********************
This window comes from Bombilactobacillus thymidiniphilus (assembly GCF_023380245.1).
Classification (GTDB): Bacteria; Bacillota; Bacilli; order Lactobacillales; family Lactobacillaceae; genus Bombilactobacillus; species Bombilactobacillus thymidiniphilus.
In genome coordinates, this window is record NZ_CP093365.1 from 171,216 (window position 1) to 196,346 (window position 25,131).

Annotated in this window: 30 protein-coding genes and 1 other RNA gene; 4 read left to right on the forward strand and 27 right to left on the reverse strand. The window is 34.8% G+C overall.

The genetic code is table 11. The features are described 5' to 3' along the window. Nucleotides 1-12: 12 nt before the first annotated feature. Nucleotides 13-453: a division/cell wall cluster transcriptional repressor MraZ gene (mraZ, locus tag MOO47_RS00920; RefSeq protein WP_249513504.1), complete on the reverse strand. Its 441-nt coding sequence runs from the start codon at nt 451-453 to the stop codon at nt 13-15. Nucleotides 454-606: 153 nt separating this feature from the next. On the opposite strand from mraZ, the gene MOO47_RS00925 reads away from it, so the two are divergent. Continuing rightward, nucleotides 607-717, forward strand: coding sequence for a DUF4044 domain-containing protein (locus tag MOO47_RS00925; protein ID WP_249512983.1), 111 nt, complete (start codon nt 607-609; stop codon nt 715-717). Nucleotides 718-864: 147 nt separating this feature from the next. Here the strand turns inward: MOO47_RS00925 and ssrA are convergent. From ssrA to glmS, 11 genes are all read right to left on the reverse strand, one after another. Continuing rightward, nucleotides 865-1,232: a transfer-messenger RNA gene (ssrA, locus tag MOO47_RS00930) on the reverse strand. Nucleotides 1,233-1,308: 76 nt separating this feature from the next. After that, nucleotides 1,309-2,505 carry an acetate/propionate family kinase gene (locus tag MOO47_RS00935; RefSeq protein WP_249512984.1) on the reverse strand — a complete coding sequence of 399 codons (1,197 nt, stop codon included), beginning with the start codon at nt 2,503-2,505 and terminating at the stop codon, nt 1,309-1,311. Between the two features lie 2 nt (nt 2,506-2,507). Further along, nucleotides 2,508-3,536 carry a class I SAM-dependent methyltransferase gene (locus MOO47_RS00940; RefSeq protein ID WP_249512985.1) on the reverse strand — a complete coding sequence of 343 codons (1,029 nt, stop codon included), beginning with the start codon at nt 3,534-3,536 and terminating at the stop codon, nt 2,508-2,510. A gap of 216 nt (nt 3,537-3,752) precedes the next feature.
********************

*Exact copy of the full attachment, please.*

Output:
This window comes from Bombilactobacillus thymidiniphilus (assembly GCF_023380245.1).
Classification (GTDB): Bacteria; Bacillota; Bacilli; order Lactobacillales; family Lactobacillaceae; genus Bombilactobacillus; species Bombilactobacillus thymidiniphilus.
In genome coordinates, this window is record NZ_CP093365.1 from 171,216 (window position 1) to 196,346 (window position 25,131).

Annotated in this window: 30 protein-coding genes and 1 other RNA gene; 4 read left to right on the forward strand and 27 right to left on the reverse strand. The window is 34.8% G+C overall.

The genetic code is table 11. The features are described 5' to 3' along the window. Nucleotides 1-12: 12 nt before the first annotated feature. Nucleotides 13-453: a division/cell wall cluster transcriptional repressor MraZ gene (mraZ, locus tag MOO47_RS00920; RefSeq protein WP_249513504.1), complete on the reverse strand. Its 441-nt coding sequence runs from the start codon at nt 451-453 to the stop codon at nt 13-15. Nucleotides 454-606: 153 nt separating this feature from the next. On the opposite strand from mraZ, the gene MOO47_RS00925 reads away from it, so the two are divergent. Continuing rightward, nucleotides 607-717, forward strand: coding sequence for a DUF4044 domain-containing protein (locus tag MOO47_RS00925; protein ID WP_249512983.1), 111 nt, complete (start codon nt 607-609; stop codon nt 715-717). Nucleotides 718-864: 147 nt separating this feature from the next. Here the strand turns inward: MOO47_RS00925 and ssrA are convergent. From ssrA to glmS, 11 genes are all read right to left on the reverse strand, one after another. Continuing rightward, nucleotides 865-1,232: a transfer-messenger RNA gene (ssrA, locus tag MOO47_RS00930) on the reverse strand. Nucleotides 1,233-1,308: 76 nt separating this feature from the next. After that, nucleotides 1,309-2,505 carry an acetate/propionate family kinase gene (locus tag MOO47_RS00935; RefSeq protein WP_249512984.1) on the reverse strand — a complete coding sequence of 399 codons (1,197 nt, stop codon included), beginning with the start codon at nt 2,503-2,505 and terminating at the stop codon, nt 1,309-1,311. Between the two features lie 2 nt (nt 2,506-2,507). Further along, nucleotides 2,508-3,536 carry a class I SAM-dependent methyltransferase gene (locus MOO47_RS00940; RefSeq protein ID WP_249512985.1) on the reverse strand — a complete coding sequence of 343 codons (1,029 nt, stop codon included), beginning with the start codon at nt 3,534-3,536 and terminating at the stop codon, nt 2,508-2,510. A gap of 216 nt (nt 3,537-3,752) precedes the next feature.